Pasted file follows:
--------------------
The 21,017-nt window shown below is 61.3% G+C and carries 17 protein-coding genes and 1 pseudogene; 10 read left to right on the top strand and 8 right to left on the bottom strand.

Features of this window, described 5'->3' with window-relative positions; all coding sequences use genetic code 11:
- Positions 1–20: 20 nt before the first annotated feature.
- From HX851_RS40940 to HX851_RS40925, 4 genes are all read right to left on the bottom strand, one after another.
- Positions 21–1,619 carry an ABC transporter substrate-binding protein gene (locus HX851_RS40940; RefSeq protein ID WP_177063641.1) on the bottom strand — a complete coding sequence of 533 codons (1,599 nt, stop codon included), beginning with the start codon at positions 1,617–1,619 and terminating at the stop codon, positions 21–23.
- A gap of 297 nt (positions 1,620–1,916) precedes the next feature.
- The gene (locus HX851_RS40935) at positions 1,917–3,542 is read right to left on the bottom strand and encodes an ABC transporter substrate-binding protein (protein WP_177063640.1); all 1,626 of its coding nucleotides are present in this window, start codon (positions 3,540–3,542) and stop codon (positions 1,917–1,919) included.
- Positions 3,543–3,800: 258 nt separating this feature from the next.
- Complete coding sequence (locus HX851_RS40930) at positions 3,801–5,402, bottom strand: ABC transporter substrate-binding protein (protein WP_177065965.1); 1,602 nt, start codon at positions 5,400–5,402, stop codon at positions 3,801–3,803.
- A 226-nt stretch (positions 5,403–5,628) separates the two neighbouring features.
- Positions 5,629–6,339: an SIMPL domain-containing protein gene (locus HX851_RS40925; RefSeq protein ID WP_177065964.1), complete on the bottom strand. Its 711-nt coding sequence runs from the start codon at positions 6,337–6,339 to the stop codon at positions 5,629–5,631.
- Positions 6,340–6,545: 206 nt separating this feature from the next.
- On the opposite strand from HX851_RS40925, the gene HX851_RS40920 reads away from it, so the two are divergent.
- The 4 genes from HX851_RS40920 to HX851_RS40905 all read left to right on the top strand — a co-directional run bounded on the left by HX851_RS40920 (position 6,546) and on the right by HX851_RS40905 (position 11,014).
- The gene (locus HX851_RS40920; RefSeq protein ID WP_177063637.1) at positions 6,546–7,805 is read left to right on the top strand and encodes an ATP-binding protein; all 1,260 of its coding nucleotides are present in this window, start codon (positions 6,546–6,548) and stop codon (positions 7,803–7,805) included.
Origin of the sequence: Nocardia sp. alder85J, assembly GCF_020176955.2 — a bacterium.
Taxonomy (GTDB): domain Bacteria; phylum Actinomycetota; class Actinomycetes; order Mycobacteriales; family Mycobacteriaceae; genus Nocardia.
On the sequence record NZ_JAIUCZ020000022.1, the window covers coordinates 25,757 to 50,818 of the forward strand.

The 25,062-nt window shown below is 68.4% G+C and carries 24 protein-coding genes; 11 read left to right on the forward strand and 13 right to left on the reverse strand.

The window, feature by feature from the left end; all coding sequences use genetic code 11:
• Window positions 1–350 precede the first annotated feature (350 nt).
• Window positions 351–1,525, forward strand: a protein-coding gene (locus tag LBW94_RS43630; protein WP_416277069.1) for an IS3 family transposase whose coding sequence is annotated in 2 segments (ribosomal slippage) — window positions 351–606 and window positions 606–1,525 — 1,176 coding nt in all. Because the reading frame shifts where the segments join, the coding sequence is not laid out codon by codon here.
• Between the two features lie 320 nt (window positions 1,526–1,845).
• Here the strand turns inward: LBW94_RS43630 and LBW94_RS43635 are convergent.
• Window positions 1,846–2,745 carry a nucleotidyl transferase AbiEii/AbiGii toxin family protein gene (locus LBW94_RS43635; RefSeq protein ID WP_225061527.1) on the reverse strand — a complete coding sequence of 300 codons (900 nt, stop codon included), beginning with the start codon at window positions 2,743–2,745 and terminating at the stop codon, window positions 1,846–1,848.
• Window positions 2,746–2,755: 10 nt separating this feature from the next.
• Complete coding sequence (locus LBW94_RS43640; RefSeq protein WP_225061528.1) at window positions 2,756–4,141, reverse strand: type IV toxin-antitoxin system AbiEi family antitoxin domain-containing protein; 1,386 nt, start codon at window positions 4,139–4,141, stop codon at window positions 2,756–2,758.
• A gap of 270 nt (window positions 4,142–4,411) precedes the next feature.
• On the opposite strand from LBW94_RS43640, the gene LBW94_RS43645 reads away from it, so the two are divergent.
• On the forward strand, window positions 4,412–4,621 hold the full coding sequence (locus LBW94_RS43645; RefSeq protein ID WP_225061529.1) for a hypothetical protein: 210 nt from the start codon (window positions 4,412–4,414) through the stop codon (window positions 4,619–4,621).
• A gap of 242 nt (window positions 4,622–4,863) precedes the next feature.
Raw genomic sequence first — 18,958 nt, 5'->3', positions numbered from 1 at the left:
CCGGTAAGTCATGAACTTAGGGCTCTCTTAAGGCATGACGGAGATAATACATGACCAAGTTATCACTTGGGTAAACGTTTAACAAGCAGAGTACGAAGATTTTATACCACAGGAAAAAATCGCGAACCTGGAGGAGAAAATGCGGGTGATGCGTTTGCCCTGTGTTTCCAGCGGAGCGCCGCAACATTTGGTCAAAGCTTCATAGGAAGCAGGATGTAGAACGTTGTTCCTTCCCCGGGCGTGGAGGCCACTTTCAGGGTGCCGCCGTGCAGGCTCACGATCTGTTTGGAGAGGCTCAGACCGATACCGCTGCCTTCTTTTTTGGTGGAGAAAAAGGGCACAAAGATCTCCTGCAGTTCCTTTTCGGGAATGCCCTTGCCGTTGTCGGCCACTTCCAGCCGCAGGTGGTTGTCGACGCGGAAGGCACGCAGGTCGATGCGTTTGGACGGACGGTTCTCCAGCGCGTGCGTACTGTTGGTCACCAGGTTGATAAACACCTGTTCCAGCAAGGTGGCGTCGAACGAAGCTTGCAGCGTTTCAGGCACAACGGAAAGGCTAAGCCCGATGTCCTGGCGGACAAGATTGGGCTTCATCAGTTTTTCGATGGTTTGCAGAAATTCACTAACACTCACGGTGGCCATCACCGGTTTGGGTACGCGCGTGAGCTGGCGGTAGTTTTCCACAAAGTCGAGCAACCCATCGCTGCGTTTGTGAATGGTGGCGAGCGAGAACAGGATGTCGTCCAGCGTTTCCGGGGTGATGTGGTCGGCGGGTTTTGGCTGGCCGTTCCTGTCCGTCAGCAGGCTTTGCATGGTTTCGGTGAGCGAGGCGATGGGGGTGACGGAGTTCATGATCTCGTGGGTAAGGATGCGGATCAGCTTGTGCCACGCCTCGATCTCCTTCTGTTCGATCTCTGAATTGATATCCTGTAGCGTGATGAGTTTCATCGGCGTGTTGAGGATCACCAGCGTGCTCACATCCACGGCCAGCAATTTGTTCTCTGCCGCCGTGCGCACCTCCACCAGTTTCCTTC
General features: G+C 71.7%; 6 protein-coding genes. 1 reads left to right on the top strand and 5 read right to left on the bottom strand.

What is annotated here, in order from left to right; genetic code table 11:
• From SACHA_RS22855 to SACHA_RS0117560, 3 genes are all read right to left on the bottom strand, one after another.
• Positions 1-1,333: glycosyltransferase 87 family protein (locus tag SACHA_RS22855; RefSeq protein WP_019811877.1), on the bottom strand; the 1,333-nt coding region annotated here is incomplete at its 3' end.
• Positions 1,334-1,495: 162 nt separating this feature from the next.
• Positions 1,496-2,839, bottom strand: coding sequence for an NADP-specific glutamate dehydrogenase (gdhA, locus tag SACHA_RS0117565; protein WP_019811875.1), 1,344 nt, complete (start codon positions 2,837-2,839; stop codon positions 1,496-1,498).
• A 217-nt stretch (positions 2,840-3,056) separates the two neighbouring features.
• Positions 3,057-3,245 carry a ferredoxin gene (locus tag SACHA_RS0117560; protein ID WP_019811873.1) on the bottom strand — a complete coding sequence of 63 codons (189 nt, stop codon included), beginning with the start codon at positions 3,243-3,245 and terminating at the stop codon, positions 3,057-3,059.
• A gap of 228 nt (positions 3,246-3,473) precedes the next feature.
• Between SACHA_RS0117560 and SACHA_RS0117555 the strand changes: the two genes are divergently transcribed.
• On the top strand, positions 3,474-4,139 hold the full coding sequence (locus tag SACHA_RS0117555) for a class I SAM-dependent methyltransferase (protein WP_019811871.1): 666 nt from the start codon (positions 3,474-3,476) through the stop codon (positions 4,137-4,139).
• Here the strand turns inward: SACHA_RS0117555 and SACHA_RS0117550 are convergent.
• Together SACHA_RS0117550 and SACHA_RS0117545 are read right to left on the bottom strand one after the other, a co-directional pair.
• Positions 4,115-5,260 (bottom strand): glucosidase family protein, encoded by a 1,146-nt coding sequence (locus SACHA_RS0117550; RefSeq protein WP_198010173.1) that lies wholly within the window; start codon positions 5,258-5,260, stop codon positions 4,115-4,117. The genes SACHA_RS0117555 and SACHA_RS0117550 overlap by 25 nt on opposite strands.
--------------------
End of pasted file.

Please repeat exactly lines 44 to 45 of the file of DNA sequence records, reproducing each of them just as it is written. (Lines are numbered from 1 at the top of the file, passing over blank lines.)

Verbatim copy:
• On the top strand, positions 3,474-4,139 hold the full coding sequence (locus tag SACHA_RS0117555) for a class I SAM-dependent methyltransferase (protein WP_019811871.1): 666 nt from the start codon (positions 3,474-3,476) through the stop codon (positions 4,137-4,139).
• Here the strand turns inward: SACHA_RS0117555 and SACHA_RS0117550 are convergent.